(Reuters) - California power producer PG&E Corp said late on Thursday that it has filed for an amended reorganization plan, adding that it remains on track to getting the plan confirmed before a June 2020 deadline to exit bankruptcy.
The development comes less than a week after the company said it reached a $13.5 billion settlement with victims of some of the most devastating wildfires in California’s modern history.
PG&E has settled all major wildfire claims and resolved disputed release provisions between insurance companies and wildfire victims, it said on Thursday.
The company also said its plan can be fully funded through its capital structure, including the $12 billion equity backstop commitments that PG&E received last week.
The acceptance or rejection of the plan may not be obtained until the approval of a disclosure statement by the bankruptcy court, PG&E’s attorneys said in a court filing on Thursday.
On Thursday consumer advocate Erin Brockovich voiced support for the company’s reorganization plan. She is known for having fought PG&E in court over water contamination, a case depicted in an Academy Award-winning film starring Julia Roberts.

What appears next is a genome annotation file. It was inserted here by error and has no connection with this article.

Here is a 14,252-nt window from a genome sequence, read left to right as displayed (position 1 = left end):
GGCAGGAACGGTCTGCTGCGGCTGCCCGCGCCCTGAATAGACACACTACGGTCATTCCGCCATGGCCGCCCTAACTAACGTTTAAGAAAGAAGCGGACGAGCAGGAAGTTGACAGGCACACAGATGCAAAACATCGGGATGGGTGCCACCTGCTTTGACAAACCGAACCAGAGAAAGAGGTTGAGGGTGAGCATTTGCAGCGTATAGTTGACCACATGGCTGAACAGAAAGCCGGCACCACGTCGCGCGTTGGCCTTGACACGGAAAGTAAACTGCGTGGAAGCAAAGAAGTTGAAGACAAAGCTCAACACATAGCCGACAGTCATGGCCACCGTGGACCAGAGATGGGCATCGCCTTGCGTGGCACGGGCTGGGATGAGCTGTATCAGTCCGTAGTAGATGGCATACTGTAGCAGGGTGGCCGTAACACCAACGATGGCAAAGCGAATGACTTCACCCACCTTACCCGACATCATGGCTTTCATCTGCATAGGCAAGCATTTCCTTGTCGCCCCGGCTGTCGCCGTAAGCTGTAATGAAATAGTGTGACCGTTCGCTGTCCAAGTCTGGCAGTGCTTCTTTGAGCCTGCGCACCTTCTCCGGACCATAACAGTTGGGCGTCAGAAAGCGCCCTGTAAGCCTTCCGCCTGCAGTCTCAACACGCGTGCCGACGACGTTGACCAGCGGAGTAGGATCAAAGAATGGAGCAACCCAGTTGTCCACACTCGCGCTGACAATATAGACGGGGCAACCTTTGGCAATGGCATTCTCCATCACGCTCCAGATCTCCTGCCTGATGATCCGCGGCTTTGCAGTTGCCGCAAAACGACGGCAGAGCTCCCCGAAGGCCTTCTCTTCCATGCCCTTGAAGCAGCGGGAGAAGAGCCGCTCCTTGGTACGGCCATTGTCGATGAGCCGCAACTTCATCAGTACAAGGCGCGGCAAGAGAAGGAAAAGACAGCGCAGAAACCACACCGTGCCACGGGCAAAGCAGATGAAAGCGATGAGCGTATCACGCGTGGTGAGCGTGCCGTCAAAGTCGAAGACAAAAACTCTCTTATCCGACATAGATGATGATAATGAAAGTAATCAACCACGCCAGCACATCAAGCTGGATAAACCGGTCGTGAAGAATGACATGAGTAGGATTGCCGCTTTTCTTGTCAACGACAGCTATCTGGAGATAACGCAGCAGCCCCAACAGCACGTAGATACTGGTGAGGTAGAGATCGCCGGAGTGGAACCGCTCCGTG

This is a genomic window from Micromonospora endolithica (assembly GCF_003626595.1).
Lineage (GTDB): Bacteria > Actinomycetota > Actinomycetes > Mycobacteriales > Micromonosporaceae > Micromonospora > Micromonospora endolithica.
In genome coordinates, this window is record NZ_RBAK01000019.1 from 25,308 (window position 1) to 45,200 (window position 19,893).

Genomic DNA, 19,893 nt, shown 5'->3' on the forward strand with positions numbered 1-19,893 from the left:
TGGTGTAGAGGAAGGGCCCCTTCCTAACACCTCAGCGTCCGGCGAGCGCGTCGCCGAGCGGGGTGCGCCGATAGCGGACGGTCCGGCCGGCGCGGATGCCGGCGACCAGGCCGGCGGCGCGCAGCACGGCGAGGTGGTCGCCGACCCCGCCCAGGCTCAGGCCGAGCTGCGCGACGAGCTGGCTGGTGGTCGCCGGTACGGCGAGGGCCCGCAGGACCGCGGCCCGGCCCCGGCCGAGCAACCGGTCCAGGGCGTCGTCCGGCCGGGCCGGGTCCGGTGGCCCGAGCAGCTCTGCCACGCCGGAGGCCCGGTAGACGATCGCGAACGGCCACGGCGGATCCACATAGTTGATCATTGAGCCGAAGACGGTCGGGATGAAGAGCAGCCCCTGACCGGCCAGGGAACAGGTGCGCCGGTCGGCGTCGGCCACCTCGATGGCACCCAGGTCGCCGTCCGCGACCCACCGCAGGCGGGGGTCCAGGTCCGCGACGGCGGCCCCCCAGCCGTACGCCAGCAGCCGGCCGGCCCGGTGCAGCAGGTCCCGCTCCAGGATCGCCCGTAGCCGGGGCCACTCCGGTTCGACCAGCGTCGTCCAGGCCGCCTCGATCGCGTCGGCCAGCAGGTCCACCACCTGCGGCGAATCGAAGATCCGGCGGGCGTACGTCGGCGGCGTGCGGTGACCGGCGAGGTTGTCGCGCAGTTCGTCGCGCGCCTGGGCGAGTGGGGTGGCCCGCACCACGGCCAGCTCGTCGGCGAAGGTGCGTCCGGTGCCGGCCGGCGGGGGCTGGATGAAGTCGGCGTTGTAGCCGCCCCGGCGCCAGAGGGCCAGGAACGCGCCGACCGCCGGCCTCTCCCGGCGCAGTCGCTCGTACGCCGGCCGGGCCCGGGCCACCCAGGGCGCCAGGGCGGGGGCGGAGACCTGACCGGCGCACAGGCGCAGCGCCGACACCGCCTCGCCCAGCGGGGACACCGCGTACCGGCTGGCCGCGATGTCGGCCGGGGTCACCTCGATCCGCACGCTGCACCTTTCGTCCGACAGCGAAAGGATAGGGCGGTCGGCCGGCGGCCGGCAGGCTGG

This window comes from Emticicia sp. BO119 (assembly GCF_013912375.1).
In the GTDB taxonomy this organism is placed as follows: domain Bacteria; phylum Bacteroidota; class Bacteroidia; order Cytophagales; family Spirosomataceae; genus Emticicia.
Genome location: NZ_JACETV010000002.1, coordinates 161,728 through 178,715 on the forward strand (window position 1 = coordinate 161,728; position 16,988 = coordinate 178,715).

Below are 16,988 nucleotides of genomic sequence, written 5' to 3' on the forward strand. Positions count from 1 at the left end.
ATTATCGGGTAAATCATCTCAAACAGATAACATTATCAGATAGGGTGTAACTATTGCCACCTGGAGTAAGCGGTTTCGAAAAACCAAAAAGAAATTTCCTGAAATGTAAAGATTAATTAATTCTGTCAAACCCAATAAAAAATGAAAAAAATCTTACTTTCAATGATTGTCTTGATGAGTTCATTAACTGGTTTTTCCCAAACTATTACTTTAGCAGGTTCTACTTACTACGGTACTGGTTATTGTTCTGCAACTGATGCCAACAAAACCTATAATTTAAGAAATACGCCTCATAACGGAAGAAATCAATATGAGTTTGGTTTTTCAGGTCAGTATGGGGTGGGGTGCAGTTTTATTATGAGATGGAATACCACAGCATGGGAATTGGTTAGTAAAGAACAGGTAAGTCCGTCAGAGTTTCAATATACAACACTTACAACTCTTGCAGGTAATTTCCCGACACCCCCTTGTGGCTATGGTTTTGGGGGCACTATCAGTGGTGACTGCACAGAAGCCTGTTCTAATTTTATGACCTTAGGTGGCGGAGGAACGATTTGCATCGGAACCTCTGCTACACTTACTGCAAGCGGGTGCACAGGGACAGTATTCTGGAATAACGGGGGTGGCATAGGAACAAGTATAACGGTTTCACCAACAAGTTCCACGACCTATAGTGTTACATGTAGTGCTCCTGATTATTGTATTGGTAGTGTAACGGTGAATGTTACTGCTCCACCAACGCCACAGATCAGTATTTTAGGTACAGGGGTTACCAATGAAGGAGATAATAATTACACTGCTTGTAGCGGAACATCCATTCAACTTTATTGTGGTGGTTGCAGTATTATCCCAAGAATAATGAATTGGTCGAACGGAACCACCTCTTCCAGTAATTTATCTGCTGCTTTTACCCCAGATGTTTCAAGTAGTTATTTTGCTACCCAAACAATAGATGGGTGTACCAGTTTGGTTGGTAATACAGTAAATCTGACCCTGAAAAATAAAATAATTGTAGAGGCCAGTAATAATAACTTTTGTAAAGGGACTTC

“This approach will also enable the company to continue to help meet the state’s climate and clean energy goals,” Brockovich said, adding that the plan was compensating the victims fairly.
The utility had previously reached a $1 billion settlement with cities, counties and other public entities and an $11 billion agreement with insurance carriers related to the wildfires.
It filed for Chapter 11 protection in January, citing potential liabilities in excess of $30 billion from wildfires in 2017 and 2018 linked to its equipment.
A probe by a state regulator concluded earlier this month that the company did not properly inspect and replace transmission lines before a faulty wire sparked a wildfire that killed more than 80 people in 2018.
PG&E came under renewed criticism this year for precautionary power outages to guard against the risk of wildfires posed by extremely dry and windy weather, as regulators and consumer activists labeled the company’s outages as being too broad without appropriate communication to customers.
Reporting by Kanishka Singh in Bengaluru; Editing by Himani Sarkar, Stephen Coates and David Evans
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